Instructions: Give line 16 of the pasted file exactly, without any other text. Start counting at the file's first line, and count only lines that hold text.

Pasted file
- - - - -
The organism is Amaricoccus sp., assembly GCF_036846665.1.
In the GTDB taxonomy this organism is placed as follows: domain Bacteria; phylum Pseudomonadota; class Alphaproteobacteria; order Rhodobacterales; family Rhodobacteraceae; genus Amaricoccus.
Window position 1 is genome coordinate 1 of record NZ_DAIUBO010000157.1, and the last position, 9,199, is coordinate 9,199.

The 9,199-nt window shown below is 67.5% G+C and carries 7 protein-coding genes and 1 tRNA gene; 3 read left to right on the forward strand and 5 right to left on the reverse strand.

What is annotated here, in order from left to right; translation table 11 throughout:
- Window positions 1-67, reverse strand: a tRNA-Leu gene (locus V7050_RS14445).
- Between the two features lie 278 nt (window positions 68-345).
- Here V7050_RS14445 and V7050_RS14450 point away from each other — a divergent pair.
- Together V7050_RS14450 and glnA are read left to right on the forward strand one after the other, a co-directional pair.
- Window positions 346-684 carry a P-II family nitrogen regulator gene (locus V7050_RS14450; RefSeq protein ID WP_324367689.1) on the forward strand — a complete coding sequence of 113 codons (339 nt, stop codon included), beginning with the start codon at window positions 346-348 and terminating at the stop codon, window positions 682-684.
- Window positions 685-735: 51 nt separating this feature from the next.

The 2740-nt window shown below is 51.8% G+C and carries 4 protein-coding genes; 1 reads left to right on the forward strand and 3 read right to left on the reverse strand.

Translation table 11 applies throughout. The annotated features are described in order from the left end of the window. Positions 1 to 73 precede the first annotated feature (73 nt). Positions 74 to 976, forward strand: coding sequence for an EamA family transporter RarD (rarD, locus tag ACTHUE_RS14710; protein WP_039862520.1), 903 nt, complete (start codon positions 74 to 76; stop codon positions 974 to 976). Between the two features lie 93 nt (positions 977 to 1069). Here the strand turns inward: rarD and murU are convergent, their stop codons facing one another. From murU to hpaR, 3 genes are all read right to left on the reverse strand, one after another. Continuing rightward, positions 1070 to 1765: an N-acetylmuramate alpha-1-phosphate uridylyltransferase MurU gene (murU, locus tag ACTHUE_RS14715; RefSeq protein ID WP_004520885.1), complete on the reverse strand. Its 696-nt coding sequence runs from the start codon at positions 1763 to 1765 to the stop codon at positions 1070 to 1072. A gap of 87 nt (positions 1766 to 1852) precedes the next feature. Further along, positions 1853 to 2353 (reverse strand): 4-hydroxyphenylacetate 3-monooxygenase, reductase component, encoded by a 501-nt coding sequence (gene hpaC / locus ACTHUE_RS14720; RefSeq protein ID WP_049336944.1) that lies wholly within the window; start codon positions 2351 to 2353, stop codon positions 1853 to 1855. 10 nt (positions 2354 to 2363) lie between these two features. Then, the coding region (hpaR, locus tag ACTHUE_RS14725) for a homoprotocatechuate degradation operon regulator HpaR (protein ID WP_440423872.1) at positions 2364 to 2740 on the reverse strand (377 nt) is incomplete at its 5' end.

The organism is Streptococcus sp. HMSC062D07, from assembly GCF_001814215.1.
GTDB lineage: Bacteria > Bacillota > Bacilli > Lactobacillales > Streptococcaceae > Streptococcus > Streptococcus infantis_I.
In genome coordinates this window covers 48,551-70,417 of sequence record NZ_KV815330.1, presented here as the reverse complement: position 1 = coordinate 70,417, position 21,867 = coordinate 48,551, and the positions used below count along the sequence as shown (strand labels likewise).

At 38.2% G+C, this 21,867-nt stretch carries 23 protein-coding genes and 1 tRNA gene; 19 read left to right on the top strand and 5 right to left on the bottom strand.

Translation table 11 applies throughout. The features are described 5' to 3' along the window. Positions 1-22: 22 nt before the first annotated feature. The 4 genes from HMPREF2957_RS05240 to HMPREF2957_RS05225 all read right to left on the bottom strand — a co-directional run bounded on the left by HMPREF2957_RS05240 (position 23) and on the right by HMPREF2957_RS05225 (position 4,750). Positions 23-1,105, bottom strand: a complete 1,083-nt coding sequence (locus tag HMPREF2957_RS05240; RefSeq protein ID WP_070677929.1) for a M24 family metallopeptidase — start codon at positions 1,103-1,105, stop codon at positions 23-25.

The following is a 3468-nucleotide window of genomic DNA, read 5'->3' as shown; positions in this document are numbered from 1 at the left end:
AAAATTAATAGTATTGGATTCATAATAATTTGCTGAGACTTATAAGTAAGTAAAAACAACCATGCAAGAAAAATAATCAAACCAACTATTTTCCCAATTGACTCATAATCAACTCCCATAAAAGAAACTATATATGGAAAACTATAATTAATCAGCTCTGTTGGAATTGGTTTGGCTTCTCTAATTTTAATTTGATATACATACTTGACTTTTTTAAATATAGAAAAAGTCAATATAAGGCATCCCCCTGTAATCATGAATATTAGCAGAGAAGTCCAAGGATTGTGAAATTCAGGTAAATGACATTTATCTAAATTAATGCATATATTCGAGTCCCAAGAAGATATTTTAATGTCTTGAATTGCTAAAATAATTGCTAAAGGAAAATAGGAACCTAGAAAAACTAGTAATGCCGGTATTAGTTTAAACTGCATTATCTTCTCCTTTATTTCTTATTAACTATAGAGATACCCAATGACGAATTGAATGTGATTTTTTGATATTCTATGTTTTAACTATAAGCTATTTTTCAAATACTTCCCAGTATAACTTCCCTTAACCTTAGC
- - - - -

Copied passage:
In genome coordinates this window covers 48,551-70,417 of sequence record NZ_KV815330.1, presented here as the reverse complement: position 1 = coordinate 70,417, position 21,867 = coordinate 48,551, and the positions used below count along the sequence as shown (strand labels likewise).